George Hamilton, 1st Earl of Orkney

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The Earl of Orkney
The 1st Earl of Orkney
Born 9 February 1666 (1666-02-09)
Hamilton Palace, South Lanarkshire
Died 29 January 1737 (1737-01-30) (aged 70)
London, England
Buried at Taplow Court, Buckinghamshire
Allegiance  Kingdom of Scotland
 Kingdom of Great Britain
Service/branch Kingdom of Scotland Royal Scots Army
 British Army
Rank Field Marshal
Awards Knight of the Order of the Thistle

Field Marshal George Hamilton, 1st Earl of Orkney KT (9 February 1666 – 29 January 1737), styled Lord George Hamilton from 1666 to 1696, was a British soldier and Scottish nobleman and the first British Army officer to be promoted to the rank of Field Marshal. The son of the Duke and Duchess of Hamilton, he fought for William of Orange in Ireland and the Low Countries. He was raised to the peerage in 1696, and continued his active service in the War of the Spanish Succession. After these campaigns he retired from active service, taking on governorships and sitting as a representative peer in the House of Lords.

Early life[edit]

Born the son of William Douglas, 1st Earl of Selkirk and Anne Hamilton, Hamilton was commissioned into the His Majesty's Royal Regiment of Foot, a regiment for which his uncle, Lord Dumbarton, held the colonelcy, on 9 May 1684.[1]

Military career[edit]

Ireland and the Low Countries[edit]

Hamilton became a lieutenant colonel in Lloyd's Regiment of Enniskilling Foot in June 1689 and, having been promoted to brevet colonel, commanded the regiment at the Battle of the Boyne in July 1690, the Siege of Athlone in June 1691, the Battle of Aughrim in July 1691 and the Siege of Limerick in October 1691 during the Williamite War in Ireland.[2] He then transferred to the command of the Royal Fusiliers and fought with that regiment at the Battle of Steenkerque in August 1692 during the Nine Years' War.[2] After transferring back to the 1st Foot, he participated in further battles in Ireland before returning to the continent to fight at the Battle of Landen in July 1693 and at the Siege of Namur, where he was wounded, in July 1695 during the latter stages of the Nine Years War.[2]

In January 1696 Hamilton was created Earl of Orkney, Viscount Kirkwall and Baron Dechmont in the Scottish peerage.[2] Shortly thereafter he acquired the estates of Taplow Court and Cliveden.[2] He became Governor of Virginia in in 1698 but appears never to have visited the colony.[3]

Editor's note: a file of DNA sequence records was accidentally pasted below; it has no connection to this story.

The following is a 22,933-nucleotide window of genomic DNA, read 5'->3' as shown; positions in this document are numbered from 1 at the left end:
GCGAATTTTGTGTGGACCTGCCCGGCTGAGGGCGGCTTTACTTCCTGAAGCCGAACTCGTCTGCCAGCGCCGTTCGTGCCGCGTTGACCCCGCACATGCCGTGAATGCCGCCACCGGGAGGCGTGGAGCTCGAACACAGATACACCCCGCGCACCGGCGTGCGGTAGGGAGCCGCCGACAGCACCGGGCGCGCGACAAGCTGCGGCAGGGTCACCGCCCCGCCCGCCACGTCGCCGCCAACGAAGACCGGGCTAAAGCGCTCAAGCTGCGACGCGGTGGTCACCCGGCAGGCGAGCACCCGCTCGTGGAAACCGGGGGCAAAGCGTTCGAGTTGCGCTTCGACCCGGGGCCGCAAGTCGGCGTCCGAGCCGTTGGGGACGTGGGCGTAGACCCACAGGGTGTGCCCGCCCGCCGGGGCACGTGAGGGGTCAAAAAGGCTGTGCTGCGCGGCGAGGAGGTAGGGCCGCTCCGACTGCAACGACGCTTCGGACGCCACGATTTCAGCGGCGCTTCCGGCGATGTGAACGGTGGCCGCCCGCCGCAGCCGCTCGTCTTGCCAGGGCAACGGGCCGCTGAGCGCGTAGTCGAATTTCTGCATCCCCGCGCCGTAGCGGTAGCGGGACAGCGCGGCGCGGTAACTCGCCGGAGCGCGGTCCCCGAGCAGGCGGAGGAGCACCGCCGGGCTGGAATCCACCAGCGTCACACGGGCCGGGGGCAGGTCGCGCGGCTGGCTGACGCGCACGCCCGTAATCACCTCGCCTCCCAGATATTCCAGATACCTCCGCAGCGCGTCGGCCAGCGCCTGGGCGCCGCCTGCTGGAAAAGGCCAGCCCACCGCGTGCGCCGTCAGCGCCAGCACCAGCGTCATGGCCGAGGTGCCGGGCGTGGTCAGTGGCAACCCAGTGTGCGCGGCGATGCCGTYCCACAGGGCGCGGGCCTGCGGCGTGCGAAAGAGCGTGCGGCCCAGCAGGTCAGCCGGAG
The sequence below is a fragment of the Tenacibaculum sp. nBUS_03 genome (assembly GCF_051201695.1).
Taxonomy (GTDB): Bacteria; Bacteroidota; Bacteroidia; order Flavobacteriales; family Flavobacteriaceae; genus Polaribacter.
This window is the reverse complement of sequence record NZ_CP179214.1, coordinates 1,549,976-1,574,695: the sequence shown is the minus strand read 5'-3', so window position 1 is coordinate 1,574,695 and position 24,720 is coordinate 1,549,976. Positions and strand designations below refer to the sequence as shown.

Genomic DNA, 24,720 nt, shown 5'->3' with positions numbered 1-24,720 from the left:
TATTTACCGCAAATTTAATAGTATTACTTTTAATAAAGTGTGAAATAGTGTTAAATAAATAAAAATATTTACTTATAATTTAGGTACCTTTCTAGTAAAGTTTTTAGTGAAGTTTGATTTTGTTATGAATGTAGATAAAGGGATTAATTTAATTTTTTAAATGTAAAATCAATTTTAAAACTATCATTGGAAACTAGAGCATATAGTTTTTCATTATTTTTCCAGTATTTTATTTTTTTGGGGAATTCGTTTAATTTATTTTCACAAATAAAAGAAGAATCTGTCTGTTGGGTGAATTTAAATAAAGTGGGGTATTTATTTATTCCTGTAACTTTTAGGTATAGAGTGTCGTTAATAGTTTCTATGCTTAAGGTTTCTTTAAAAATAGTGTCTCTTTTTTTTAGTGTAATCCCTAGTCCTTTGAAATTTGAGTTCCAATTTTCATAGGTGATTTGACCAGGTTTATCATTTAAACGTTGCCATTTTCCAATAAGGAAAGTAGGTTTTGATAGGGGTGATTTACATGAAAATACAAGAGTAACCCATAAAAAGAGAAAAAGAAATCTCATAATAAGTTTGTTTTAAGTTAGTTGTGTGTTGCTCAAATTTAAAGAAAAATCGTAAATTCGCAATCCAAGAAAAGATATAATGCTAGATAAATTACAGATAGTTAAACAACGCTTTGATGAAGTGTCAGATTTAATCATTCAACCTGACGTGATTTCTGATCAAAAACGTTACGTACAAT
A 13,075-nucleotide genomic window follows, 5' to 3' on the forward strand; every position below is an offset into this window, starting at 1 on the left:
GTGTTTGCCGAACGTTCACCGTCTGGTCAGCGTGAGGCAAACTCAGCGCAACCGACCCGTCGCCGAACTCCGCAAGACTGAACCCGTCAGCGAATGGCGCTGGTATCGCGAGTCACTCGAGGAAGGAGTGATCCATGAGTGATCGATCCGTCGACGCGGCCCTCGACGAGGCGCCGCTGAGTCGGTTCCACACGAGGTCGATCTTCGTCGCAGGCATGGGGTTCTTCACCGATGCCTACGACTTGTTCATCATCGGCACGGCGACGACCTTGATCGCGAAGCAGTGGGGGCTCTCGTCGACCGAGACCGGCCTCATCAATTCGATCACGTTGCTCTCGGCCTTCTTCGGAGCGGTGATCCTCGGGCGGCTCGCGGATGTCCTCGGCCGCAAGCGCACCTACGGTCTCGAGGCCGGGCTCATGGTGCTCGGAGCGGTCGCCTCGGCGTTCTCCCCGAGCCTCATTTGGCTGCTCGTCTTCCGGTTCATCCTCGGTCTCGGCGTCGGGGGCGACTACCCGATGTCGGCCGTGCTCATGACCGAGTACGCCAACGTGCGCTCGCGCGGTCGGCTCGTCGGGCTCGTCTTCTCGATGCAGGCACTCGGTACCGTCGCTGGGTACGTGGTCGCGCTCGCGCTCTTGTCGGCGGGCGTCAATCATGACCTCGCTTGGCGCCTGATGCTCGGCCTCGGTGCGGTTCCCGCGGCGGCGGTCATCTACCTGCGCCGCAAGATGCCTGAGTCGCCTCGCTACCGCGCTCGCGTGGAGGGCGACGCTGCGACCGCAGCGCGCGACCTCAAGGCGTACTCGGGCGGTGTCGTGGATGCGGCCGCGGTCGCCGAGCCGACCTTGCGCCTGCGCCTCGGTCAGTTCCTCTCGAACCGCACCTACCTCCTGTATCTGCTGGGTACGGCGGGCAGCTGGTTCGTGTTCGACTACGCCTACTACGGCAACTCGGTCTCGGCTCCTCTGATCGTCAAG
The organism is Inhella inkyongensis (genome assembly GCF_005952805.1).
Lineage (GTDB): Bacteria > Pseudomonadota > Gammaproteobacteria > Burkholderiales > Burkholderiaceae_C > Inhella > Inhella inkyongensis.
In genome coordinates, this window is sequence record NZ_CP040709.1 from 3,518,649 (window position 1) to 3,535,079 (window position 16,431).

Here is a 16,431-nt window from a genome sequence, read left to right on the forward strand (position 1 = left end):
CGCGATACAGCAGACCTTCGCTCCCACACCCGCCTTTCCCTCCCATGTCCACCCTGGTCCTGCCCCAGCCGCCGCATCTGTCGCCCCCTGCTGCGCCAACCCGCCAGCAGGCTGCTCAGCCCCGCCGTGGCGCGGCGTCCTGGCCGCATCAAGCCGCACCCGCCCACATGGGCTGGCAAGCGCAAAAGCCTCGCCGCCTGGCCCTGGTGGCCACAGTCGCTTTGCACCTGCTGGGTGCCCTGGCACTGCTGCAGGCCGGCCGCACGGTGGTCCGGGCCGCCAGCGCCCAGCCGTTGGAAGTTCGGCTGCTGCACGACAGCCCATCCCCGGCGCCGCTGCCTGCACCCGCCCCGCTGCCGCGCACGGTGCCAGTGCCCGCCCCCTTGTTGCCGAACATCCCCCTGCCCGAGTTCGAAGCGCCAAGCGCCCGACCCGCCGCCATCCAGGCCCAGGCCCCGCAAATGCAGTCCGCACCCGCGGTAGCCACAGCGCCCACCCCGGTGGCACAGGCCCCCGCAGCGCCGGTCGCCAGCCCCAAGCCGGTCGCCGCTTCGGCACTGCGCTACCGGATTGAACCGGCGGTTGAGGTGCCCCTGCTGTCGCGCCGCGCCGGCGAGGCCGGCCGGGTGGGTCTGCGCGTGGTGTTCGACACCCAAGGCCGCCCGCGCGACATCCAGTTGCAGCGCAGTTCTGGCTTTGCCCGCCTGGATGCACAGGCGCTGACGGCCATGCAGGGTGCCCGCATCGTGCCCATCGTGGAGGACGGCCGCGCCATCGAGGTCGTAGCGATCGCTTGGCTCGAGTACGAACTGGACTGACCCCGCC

War of the Spanish Succession[edit]

Promoted to major general on 9 March 1702, Hamilton fought under John Churchill, 1st Duke of Marlborough at the Siege of Stevensweert in October 1702 during the War of the Spanish Succession.[3] Promoted to lieutenant general on 1 January 1704, he led the final assault at the Battle of Blenheim receiving the surrender of its French defenders in August 1704.[3] After marching his column from the Moselle to relieve the besieged city of Liège in June 1705, he led the pursuit of the defeated French troops at the Battle of Ramillies in May 1706, took part in the Siege of Menin in July 1706 and then played a major role at the Battle of Oudenarde in July 1708.[3] He also saw action at the passage of the Scheldt in November 1808, fought at the Siege of Tournai in June 1709 and led the charge toward the French entrenchments at the Battle of Malplaquet in September 1709.[3] Promoted to general of foot in 1710, Hamilton remained on the continent besieging Douai and then Bouchain until 1713.[3]

Later life[edit]

In later life Hamilton became a Lord of the Bedchamber to George I, was installed as Governor of Edinburgh Castle and was also appointed Lord Lieutenant of Lanarkshire.[4] Promoted to field marshal (the first ever promotion to this rank) on 31 January 1735,[5] he commissioned the building of a temple at his Buckinghamshire home, Cliveden, by the architect Giacomo Leoni later that year.[6]

Hamilton died at his home at Albemarle Street in London on 29 January 1737 and was buried at Taplow Court.[3] In 1733 Michael Rysbrack, a sculptor from Antwerp, carved a marble bust of Hamilton in the form of a Roman centurion. As a boy, Rysbrack would have witnessed Hamilton's unopposed entry into Antwerp shortly after his victory at Ramillies. The bust is now in the Victoria and Albert Museum.[7]

Hamilton as a centurion, by Rysbrack


In 1695 Hamilton married Elizabeth Villiers; they had three daughters:[8]


  1. ^ "George Hamilton, 1st Earl of Orkney". Oxford Dictionary of National Biography. Retrieved 29 July 2014. 
  2. ^ a b c d e Heathcote, p. 165
  3. ^ a b c d e f g Heathcote, p. 166
  4. ^ Balfour-Paul, vol 6, p. 579
  5. ^ The London Gazette: no. 7476. p. 1. 27 January 1735. Retrieved 29 July 2014.
  6. ^ "Estate and Gardens: Cliveden National Trust Estate". National Trust. Retrieved 29 July 2014. 
  7. ^ Wilson, p. 43-61
  8. ^ Mosley, vol. 2, p. 2,096


  • Balfour-Paul, Sir James (1907). The Scots Peerage IX Vols. Edinburgh. 
  • Heathcote, Tony (1999). The British Field Marshals 1736-1997. Pen & Sword Books Ltd. ISBN 0-85052-696-5. 
  • Mosley, Charles (2003). Burke's Peerage, Baronetage & Knightage, 107th edition, 3 Volumes. Burke's Peerage (Genealogical Books) Ltd. ISBN 978-0971196629. 
  • Wilson, D (2011). The British Augustan oligarchy in portraiture: Michael Rysbrack and his bust of the Earl of Orkney. The British Art Journal, Volume XI, No. 2. 

Further reading[edit]

Peerage of Scotland
New creation Earl of Orkney
Succeeded by
Anne O'Brien
Military offices
Preceded by
Sir Robert Douglas
Colonel of His Majesty's Royal Regiment of Foot
Succeeded by
James St Clair